Carina Dayondon is set to sail aboard a wooden replica of a 320AD sailboat
After conquering Mount Everest, Filipina adventurer Carina Dayondon is set to sail to China aboard a wooden replica of an ancient balangay.
Carina Dayondon is planning to sail from Manila to southern China early next year, recreating trade and migration voyages made before Spaniards colonised the Philippines in the 1500s.
“People tell me I am crazy. They ask: ‘Wow, why climb Mount Everest? Why go to China on this tiny thing,’” Dayondon said in Manila Bay aboard one of the two boats that will make the expected six-day sailing journey. “I’m excited because our team will be more inspired realising how good our forefathers were. We have to let people know we should be proud of being Filipino”.
Dayondon, a petite but muscular Coast Guard officer, created history in 2007 when she and two other countrywomen became the first Filipinas to summit the world’s highest mountain. Arturo Valdez, who led their Everest support team, is also heading the sailing mission and similarly sees the journey to China as a chance to inspire Filipinos.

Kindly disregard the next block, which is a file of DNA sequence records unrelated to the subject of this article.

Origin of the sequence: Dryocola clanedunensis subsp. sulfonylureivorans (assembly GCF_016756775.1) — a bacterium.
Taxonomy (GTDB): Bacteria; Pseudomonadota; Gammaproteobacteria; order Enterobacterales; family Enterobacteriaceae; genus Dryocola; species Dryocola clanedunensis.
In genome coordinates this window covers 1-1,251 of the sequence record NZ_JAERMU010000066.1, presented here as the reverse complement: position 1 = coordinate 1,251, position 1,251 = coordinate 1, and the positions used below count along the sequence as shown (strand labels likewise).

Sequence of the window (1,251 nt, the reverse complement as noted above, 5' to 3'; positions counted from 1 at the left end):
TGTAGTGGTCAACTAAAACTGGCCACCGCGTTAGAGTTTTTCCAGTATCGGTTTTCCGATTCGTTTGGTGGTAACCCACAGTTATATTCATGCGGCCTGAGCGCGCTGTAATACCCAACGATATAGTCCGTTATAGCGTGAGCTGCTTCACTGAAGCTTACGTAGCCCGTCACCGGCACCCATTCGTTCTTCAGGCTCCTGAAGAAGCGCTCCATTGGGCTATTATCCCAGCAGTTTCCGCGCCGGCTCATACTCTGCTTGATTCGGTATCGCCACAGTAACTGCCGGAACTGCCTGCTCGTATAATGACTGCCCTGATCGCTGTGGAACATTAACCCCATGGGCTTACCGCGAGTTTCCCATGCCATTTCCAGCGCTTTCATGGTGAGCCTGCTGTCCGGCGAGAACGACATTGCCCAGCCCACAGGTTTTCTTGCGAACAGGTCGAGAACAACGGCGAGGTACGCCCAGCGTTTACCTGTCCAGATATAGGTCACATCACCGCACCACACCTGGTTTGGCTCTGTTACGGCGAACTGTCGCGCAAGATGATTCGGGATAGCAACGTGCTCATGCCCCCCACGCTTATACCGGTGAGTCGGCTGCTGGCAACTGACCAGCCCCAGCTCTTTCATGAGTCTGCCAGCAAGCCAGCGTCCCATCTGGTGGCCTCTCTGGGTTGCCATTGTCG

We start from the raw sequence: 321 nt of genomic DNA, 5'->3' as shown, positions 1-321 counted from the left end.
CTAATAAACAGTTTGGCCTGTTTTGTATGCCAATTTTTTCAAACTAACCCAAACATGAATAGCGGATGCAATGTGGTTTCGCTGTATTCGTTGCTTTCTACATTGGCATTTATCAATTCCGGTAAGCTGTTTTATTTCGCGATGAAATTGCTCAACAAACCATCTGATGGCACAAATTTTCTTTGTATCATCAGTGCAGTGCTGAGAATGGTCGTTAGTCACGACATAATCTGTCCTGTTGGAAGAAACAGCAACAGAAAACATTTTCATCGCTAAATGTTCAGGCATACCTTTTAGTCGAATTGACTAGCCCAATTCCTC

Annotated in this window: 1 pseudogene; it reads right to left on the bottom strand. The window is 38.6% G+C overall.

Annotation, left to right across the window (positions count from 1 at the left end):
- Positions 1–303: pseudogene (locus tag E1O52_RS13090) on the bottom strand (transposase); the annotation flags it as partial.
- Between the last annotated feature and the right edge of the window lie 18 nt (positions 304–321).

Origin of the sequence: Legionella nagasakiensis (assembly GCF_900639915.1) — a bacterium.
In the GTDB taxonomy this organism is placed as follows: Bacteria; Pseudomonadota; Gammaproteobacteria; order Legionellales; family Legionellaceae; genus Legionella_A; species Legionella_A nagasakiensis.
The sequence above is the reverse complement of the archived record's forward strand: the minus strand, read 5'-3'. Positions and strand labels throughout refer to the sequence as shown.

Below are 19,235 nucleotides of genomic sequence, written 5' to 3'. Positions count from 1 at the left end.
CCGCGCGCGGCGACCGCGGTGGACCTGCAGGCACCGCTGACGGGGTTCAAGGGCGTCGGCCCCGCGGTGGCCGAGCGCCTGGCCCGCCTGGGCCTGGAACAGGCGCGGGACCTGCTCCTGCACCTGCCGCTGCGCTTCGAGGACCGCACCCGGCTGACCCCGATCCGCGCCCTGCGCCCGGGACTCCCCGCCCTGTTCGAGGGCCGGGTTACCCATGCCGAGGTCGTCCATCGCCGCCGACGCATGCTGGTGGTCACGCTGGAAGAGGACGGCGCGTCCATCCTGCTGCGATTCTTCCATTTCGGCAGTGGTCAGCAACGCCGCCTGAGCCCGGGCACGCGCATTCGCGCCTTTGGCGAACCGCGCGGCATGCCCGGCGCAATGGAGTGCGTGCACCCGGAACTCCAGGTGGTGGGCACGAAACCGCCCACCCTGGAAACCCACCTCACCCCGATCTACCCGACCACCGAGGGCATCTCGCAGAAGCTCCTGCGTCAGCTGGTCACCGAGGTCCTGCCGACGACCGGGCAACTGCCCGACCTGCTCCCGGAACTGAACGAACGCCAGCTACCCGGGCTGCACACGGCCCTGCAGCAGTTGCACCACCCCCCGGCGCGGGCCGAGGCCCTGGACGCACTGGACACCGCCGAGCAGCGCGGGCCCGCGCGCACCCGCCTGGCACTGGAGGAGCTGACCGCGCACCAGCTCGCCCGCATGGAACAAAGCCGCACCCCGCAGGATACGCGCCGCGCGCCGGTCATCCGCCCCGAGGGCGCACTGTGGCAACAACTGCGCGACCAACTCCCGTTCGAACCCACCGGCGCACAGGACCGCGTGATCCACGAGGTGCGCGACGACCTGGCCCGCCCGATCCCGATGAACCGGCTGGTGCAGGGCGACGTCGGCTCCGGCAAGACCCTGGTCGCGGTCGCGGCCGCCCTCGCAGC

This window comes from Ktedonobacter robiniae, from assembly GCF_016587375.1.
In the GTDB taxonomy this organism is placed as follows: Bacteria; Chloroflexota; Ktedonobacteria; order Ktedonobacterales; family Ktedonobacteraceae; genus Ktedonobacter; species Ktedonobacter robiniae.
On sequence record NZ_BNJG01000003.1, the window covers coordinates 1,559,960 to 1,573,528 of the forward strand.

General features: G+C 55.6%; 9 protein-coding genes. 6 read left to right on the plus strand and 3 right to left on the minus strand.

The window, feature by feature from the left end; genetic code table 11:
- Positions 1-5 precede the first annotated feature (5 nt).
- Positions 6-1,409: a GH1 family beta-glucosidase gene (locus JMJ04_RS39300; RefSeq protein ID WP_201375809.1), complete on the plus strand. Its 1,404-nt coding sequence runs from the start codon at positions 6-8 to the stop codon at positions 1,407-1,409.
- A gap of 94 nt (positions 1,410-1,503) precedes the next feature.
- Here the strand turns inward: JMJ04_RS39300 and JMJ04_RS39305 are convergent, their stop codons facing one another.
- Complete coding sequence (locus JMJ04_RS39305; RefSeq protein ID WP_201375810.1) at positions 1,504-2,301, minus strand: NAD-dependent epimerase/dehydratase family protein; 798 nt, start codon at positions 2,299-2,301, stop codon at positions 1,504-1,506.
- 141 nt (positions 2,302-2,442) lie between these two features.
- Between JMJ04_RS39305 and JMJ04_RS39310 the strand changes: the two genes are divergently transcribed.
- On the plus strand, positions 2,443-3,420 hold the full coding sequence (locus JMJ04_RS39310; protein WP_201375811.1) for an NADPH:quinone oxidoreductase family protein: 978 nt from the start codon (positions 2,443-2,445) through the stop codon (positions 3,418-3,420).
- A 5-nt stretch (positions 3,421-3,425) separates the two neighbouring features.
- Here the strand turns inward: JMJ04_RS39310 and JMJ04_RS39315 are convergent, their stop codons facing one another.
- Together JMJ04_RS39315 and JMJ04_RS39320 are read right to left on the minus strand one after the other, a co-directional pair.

“Like Mount Everest, I want this to be symbolic of what our people can accomplish, of what can be possible out of the so-called impossible,” the 69-year-old said.
The vessels are a copy of a “balangay”, which date back as far as 320AD. “Early trade with China and Southeast Asia was made possible by watercraft,” Ligaya Lacsina, researcher at the National Museum’s maritime division, said.
Tribal boatbuilders from the southern Philippines, where the boats originated, have made the replicas of the balangay using skills passed on down the generations. The boats, 18 metres long by three metres wide, are made of hardwood planks, include two sails, two rudders and a roofed area.
Their journey to the southeastern Chinese city of Quanzhou will be about 600 miles, and the crew members are aiming to do it with as little modern technical help as possible.
“We have no night-sailing capability so we can be run over by a super tanker. That’s my fear. The greatest difficulty of replicating an ancient voyage is modernity because there are new port protocols,” Valdez said. “This kind of boat is being treated as a maritime hazard“.